It’s a common misconception for beginners to think that an 18-250mm lens should cost more than a 24-70mm because it zooms farther. That’s not true because it does so at a price.
When it comes to zoom lenses, you really do get what you pay for. It would be hard to compare the two lenses that I just mentioned. They’re built for very different purposes and cameras.
An 18-250mm is built with a hobbyist in mind. Someone who doesn’t want to carry around multiple lenses – perhaps someone who travels a lot.
A 24-70mm is for a much more serious shooter. One who understands the compromises made when building a lens with a much longer zoom range but, at the same time, need to be able to freely change the way they’re framing a photo. You can’t do this with a prime lens.
An 18-250mm is built for someone who only wants one lens. A 24-70mm is built as a kit lens for professionals.
The overall image quality of a zoom lens is catching up with that of a prime lens but I reckon there’s still a long way to go.
I still notice that my zoom isn’t as sharp as my prime lens. But I knew that when I bought it and I’m still very happy with the results. You could call it a happy compromise.
One thing I have noticed from using both types of lenses is that the photos appear a lot softer when the aperture is all the way open and the photos look better a stop or two narrower.
This was definitely more noticeable with a zoom lens but that’s just part of the compromise.
There is one thing to keep in mind though. An expensive zoom lens can easily surpass a cheap prime in image quality, even though there are exceptions to this (like the Canon 50mm).
Zooms are less sharp because of optical errors coming from their complex nature. Some of these errors can be corrected with expensive special glass elements and coatings. They drastically increase quality.
So, there is definitely quite a large quality overlap between the two. There are websites out there that will show you sharpness samples and MTF charts. They can give you a general idea of a lens.
But if you’re planning on getting a new lens, I advise getting your hands on it and have a quick test. There’s a lot more to a lens than sharpness and aperture.
Because the aperture is f/2.8 throughout the zoom range in the 24-70mm lens, I always know what I’m working with. This is not often the case with cheaper lenses.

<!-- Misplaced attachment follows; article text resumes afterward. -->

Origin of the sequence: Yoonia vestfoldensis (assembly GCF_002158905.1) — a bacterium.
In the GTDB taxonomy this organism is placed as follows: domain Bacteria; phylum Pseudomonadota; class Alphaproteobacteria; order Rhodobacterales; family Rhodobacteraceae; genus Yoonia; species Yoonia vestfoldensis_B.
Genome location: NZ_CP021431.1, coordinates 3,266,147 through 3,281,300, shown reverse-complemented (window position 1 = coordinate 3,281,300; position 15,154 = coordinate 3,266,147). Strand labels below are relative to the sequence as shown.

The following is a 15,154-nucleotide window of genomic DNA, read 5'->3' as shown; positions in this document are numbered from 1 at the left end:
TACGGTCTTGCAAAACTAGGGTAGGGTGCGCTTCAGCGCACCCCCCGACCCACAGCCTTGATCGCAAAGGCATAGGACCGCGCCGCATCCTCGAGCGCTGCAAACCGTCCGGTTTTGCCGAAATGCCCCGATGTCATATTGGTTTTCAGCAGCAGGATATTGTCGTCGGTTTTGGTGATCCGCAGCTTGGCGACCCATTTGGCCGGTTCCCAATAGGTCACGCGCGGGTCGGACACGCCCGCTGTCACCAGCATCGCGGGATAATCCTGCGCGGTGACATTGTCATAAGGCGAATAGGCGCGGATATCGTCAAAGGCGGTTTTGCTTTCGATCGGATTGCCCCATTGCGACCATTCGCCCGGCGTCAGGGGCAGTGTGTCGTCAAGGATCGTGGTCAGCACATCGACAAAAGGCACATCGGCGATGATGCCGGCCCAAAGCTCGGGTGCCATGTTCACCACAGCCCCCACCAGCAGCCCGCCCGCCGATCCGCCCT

A cheaper zoom, such as a Canon 18-55mm kit lens, will have an aperture of f/3.5 when it’s zoomed all the way out at 18mm but will slowly narrow the aperture to 5.6. This is less than half the amount of light.
To reach f/2.8 throughout the entire range is an achievement not very common with crop sensor lenses. But all three large brands now offer f/2.8 standard zooms as part of their advanced crop sensor systems. They are quite expensive though, even nearing their full-frame counterparts.
There are some zooms that go beyond the notorious f/2.8 frontier. A few years ago Sigma was praised for introducing an 18-35mm f/1.8 and a 50-100mm f/1.8 lens for crop sensor cameras. These have since become very popular in the mirrorless videographer community, but also among photographers. They are relatively affordable, especially for what they offer.
Not long ago Canon introduced a 28-70mm f/2 lens to go with the new RF system. It’s a beast of a lens for sure, at a beast of a price – but some professionals love it for its image quality and large aperture.
The prices of good zoom lenses can be pretty expensive but they do reach a limit. A good zoom lens can only do so much before the lens maker has to stop making compromises and start making a new lens for a different focal range.
When you start buying lenses, it’s often a cheaper and more sensible option to buy a zoom lens. You can do more with it.
There will always be prime lenses and zoom lenses in my camera bag because they have very different uses.
I will use a prime when I know what I’m shooting and the focal length that I’m working with. Or I’ll use it if I’m shooting in low light and want to allow more light into the lens. But I probably still use a zoom lens more often.
It’s not a better lens but I can do more with it and, even though it’s heavier, it’s worth the extra weight.
I would encourage everyone to use a prime. Not only did I find that my photos started coming out a lot better after using one, but it actually taught me a lot about aperture and depth of field.